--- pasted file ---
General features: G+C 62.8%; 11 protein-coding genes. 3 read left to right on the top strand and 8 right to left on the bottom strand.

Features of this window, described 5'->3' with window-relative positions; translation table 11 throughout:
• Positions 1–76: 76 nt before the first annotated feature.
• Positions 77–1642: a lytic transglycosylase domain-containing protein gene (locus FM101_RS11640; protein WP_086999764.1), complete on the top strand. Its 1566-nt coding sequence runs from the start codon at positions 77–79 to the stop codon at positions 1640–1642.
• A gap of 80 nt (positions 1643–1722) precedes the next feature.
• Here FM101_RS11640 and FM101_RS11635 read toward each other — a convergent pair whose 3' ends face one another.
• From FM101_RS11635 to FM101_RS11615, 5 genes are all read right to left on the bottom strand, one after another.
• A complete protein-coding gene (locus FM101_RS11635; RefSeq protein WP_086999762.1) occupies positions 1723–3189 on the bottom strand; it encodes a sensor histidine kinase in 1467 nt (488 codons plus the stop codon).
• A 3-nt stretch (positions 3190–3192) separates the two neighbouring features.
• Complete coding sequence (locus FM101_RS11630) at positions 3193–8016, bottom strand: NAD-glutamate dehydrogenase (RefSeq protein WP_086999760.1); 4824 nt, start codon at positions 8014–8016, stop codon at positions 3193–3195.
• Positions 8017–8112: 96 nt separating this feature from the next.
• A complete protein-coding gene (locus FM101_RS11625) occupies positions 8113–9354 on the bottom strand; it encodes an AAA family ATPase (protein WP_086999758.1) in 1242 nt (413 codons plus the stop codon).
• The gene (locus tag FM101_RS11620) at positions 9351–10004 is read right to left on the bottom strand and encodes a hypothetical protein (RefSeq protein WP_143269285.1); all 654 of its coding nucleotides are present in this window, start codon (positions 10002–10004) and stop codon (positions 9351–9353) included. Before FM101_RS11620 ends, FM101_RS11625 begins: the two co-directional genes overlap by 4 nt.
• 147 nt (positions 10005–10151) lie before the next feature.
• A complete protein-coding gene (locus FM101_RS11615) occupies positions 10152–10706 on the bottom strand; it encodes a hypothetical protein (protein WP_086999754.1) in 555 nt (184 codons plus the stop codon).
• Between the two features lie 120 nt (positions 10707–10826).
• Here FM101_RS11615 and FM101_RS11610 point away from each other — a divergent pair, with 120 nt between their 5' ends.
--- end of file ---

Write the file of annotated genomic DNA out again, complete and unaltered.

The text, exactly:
General features: G+C 62.8%; 11 protein-coding genes. 3 read left to right on the top strand and 8 right to left on the bottom strand.

Features of this window, described 5'->3' with window-relative positions; translation table 11 throughout:
• Positions 1–76: 76 nt before the first annotated feature.
• Positions 77–1642: a lytic transglycosylase domain-containing protein gene (locus FM101_RS11640; protein WP_086999764.1), complete on the top strand. Its 1566-nt coding sequence runs from the start codon at positions 77–79 to the stop codon at positions 1640–1642.
• A gap of 80 nt (positions 1643–1722) precedes the next feature.
• Here FM101_RS11640 and FM101_RS11635 read toward each other — a convergent pair whose 3' ends face one another.
• From FM101_RS11635 to FM101_RS11615, 5 genes are all read right to left on the bottom strand, one after another.
• A complete protein-coding gene (locus FM101_RS11635; RefSeq protein WP_086999762.1) occupies positions 1723–3189 on the bottom strand; it encodes a sensor histidine kinase in 1467 nt (488 codons plus the stop codon).
• A 3-nt stretch (positions 3190–3192) separates the two neighbouring features.
• Complete coding sequence (locus FM101_RS11630) at positions 3193–8016, bottom strand: NAD-glutamate dehydrogenase (RefSeq protein WP_086999760.1); 4824 nt, start codon at positions 8014–8016, stop codon at positions 3193–3195.
• Positions 8017–8112: 96 nt separating this feature from the next.
• A complete protein-coding gene (locus FM101_RS11625) occupies positions 8113–9354 on the bottom strand; it encodes an AAA family ATPase (protein WP_086999758.1) in 1242 nt (413 codons plus the stop codon).
• The gene (locus tag FM101_RS11620) at positions 9351–10004 is read right to left on the bottom strand and encodes a hypothetical protein (RefSeq protein WP_143269285.1); all 654 of its coding nucleotides are present in this window, start codon (positions 10002–10004) and stop codon (positions 9351–9353) included. Before FM101_RS11620 ends, FM101_RS11625 begins: the two co-directional genes overlap by 4 nt.
• 147 nt (positions 10005–10151) lie before the next feature.
• A complete protein-coding gene (locus FM101_RS11615) occupies positions 10152–10706 on the bottom strand; it encodes a hypothetical protein (protein WP_086999754.1) in 555 nt (184 codons plus the stop codon).
• Between the two features lie 120 nt (positions 10707–10826).
• Here FM101_RS11615 and FM101_RS11610 point away from each other — a divergent pair, with 120 nt between their 5' ends.